As McLovin says, the automatically set, readonly
EUID) variable is a special feature of
bash (and some other shells). It's not standard for Bourne-style shells and
sh cannot be assumed to set these variables. In particular,
sh in Ubuntu is (currently, by default)
dash, which does not set them.
You have two options:
- Cause your script to be run by
bash instead of
- Change your script so it's more portable and doesn't require
Running Your Script With
You haven't told us the name of your script (which is okay). I'm going to call it
cleanup, as that's the name of the similar script in the guide you're working from.
Note in particular that I am not calling it something like
cleanup.sh. This is because I don't recommend you name it with a
.sh suffix suggests it is compatible with
- Most scripts aren't given a suffix at all, and having a
.bash suffix may even be interpreted as suggesting your file is a "library" rather than a "top level" script. That is, that it provides code to be sourced by other scripts (for example, with the
. builtin) rather than actually run directly.
However, including a
.sh suffix will not affect the technical behavior of your script in any way. There is no technical advantage or disadvantage associated with doing so.
Add a hashbang line as the very first line of your script:
Make your script executable with
chmod +x cleanup.
Now you can run your script by running the command:
./cleanup, when it's in the current directory. (Especially when scripting for education, exploration, testing, fun, or other limited or one-time use, this is perhaps the most common way.)
/path/to/cleanup, in general. If the first word of a command contains a
/ it is interpreted as path to an executable file. (That's the reason for the above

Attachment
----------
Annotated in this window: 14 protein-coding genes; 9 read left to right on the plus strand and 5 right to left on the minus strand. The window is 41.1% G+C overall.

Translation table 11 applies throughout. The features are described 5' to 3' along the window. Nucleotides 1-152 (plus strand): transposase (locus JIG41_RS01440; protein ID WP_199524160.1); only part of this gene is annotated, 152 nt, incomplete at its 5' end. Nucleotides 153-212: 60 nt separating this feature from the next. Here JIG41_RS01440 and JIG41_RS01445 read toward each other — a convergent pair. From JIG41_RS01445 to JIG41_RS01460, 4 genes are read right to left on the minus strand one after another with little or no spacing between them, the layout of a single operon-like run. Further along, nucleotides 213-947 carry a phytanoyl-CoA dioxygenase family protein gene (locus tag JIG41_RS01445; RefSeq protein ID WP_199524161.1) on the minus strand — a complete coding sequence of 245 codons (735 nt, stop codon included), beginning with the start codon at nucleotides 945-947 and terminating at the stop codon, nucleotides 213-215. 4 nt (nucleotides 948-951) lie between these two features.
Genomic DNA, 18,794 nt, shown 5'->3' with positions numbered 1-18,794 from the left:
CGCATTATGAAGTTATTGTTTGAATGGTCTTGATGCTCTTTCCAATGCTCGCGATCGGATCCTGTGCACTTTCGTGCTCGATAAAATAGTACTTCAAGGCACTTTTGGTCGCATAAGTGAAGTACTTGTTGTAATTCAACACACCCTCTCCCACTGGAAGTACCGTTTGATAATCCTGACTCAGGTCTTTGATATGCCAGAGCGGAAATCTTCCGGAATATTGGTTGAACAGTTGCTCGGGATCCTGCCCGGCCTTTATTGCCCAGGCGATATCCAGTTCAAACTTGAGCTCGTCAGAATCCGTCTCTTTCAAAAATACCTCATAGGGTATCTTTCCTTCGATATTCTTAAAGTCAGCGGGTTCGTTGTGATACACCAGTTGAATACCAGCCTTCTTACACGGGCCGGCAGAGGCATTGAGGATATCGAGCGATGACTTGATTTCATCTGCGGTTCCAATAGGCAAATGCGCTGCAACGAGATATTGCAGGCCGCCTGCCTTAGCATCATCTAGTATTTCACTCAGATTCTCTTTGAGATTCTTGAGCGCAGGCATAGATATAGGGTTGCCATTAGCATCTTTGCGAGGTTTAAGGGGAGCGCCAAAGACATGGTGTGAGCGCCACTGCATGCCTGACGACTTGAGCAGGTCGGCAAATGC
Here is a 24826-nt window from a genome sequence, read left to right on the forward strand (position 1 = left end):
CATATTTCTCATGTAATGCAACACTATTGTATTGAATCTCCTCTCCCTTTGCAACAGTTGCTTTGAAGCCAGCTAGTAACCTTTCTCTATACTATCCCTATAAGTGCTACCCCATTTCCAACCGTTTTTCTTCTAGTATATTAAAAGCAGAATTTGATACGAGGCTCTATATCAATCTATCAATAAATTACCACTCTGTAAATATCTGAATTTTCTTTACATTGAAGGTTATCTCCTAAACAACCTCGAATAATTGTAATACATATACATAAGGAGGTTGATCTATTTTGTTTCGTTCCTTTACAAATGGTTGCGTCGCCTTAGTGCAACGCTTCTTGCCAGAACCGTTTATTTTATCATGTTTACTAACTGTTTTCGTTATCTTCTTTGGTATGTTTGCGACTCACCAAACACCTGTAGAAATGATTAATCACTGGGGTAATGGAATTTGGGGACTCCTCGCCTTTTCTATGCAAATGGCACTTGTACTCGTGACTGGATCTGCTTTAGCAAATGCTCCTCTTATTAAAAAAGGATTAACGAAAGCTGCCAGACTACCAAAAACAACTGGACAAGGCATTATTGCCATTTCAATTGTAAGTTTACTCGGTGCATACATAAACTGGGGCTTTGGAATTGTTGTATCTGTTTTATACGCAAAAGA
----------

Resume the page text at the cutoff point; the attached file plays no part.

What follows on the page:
./ syntax, as
. means the current directory.)
By first word I mean the command up to but not including its first unescaped space or tab:
foo-bar/baz is the first word of
foo-bar/baz qux, while
spam\ ham is the first word of
spam\ ham eggs because the space before
ham is escaped with a backslash.
cleanup, if it's in a directory in your
PATH (and no directory listed first has an executable of the same name, and it is not superseded by a shell builtin, function, or alias).
Regardless of whether or not a script
cleanup has a
#!... hashbang line or what that line says:
sh cleanup will still (attempt to) run it with
sh as the interpreter.
bash cleanup will still (attempt to) run it with
bash as the interpreter.
This is because, in those cases, you are actually running the interpreter (
bash) and passing the name of the script to the interpreter, to be run. Many programs accept names of files to open on the command line, and shells like
bash follow this convention.
Making Your Script Portable
If you want to make your script portable, the simplest way is to not use
$UID at all, and instead use some facility available to all Bourne-style shells.
In general there's no built-in shell facility to determine user ID. But you can use
id. This is an external program rather than a shell builtin, but like
ls, it's reasonable to expect it will be present.
id by itself outputs a bunch of info, but
id -u gives just the effective user ID.
So instead of
if [ "$UID" != "$ROOT_UID" ], you can use:
if [ "$(id -u)" != "$ROOT_UID" ]
Technically, this is not equivalent.
bash gives the real user ID, and
id -u really corresponds to
$EUID. If you really want the UID and not the EUID, use